Mandanila House / Somia Design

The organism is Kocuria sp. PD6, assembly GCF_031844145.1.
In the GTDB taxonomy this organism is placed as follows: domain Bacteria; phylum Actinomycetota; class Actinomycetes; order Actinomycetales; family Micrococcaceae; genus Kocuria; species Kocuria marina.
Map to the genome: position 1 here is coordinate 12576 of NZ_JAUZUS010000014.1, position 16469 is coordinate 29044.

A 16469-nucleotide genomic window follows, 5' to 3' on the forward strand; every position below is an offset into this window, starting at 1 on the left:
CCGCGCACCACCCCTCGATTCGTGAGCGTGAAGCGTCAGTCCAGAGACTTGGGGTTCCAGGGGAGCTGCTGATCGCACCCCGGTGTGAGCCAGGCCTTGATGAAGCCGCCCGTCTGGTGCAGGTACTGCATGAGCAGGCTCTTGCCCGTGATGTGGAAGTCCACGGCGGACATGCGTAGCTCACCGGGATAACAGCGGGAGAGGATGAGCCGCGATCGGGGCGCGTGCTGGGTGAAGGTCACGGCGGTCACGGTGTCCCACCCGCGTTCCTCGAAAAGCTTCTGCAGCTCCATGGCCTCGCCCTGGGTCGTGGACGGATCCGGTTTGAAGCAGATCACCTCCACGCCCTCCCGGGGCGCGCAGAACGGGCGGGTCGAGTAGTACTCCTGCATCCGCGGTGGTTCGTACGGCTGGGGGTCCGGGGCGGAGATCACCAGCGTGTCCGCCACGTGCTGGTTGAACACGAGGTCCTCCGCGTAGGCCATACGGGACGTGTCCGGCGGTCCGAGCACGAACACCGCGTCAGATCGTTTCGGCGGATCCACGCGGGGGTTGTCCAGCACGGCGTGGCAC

first_imgMandanila House / Somia DesignSave this projectSaveMandanila House / Somia Design Projects Houses “COPY” Indonesia ShareFacebookTwitterPinterestWhatsappMailOr Clipboard Year:  Gerry Surbakti Architects: Somia Design Area Area of this architecture project 2017 Area:  154 m² Year Completion year of this architecture project CopyHouses, Renovation•South Denpasar, Indonesia Lead Architects: Save this picture!© Mario WibowoRecommended ProductsEnclosures / Double Skin FacadesFranken-SchotterFacade System –  LINEAWoodBlumer LehmannFree Form Structures for Wood ProjectsEnclosures / Double Skin FacadesAlucoilStructural Honeycomb Panels – LarcoreWindowsAir-LuxSliding Window – CurvedText description provided by the architects. This renovated house sits on a 320 square meters lot at a small residential complex in Denpasar, Bali. Located in front of an elementary school where noise and school activities indirectly impact the house during the daytime. This house was initially a kitchen and garage of one big house that used to produce foods for a catering business. Afterwards, the owner decided to split the house into two separate houses. At that time the house was quite large, yet suffering from the minimum penetration of natural light and its conditional hodgepodge finishes. Talking about the brief, client desires a tropical Balinese house that will suit the casual lifestyle of the family. Those issues challenge the architect to solve this renovation project. How does the architect transform a service area into a whole new livable urban house?Save this picture!SectionSave this picture!© Mario WibowoSave this picture!Render InteriorIt was clear that the most important change would be the reorganization of the plan. The new plan provides 3 bedrooms with one bathroom for each room. The architect makes sure every room obtain plenty of natural daylight. “embracing the natural habit of tropical living – we create warmth with a seamless flow between inside and out, in a minimalistic way”. Over than 4 meters high lattice wall covers up the house in order to reduce the noise that comes from the school. In addition to that, it conceals the residents’ activities inside the house. Made of a thousand modular arranged rosters (cement block), this wall also appears as the icon of the house. A combination of loose pebbles and wooden deck lead us to the entrance. Passing through a large pivot door, we are being surprised by a small garden that lies behind the main door so that we can barely know which area belongs to the outside and the inside. There is no exact border between one another.Save this picture!© Mario WibowoNot likely similar to any other common houses, this house doesn’t come with a guest room as we step into the house. The journey in this house starts with a hallway that can be used as a foyer to welcome the guests. At the end of the hallway, we are pleased by a feature wall made out of bricks which bring warmth into the house. As we enter the main room, there is a living room, dining and working space held in one space without any divider wall. Here all the activities of the family member could be done together in one place. This kind of open plan—layout makes this space become more spacious. The brick wall becomes the background for the room and it brings warmth and homey feel.Save this picture!Floor PlanThis renovation project was difficult yet challenging for the architect. It is because there were structure limitations that architect couldn’t get rid of and that is the reason why we could see a wall in the middle of the main room. It happened to be a structural column which then transformed nicely into a decorative divider wall between daybed and dining area. The aim was to create an open space where the activities blend into one another. For instance, daddy can work on the working desk, mommy does her duty on the pantry while the kids can play on the daybed and they all still able to interact freely in this room. To solve the lack of daylight issue, the architect put a garden alongside the house as a wind and light tunnel. During the day, there are plenty of light coming through the rooms. It also brings a ‘breathing space’ for the house.Save this picture!© Mario WibowoProject gallerySee allShow lessPsychiatric Center / Vaillo + Irigaray Architects + Galar + VélazSelected ProjectsTeatr na Podoli / Drozdov & PartnersSelected Projects Share “COPY” Mandanila House / Somia Design Save this picture!© Mario Wibowo+ 15 Share Photographs ArchDaily Manufacturers: Toto, Dekson, Modena Appliances ShareFacebookTwitterPinterestWhatsappMailOr Clipboard Photographs:  Mario Wibowo Manufacturers Brands with products used in this architecture project CopyAbout this officeSomia DesignOfficeFollowProductsWoodConcreteBrick#TagsProjectsBuilt ProjectsSelected ProjectsResidential ArchitectureHousesRefurbishmentRenovationSouth DenpasarIndonesiaPublished on December 15, 2017Cite: “Mandanila House / Somia Design” 15 Dec 2017. ArchDaily. Accessed 11 Jun 2021. 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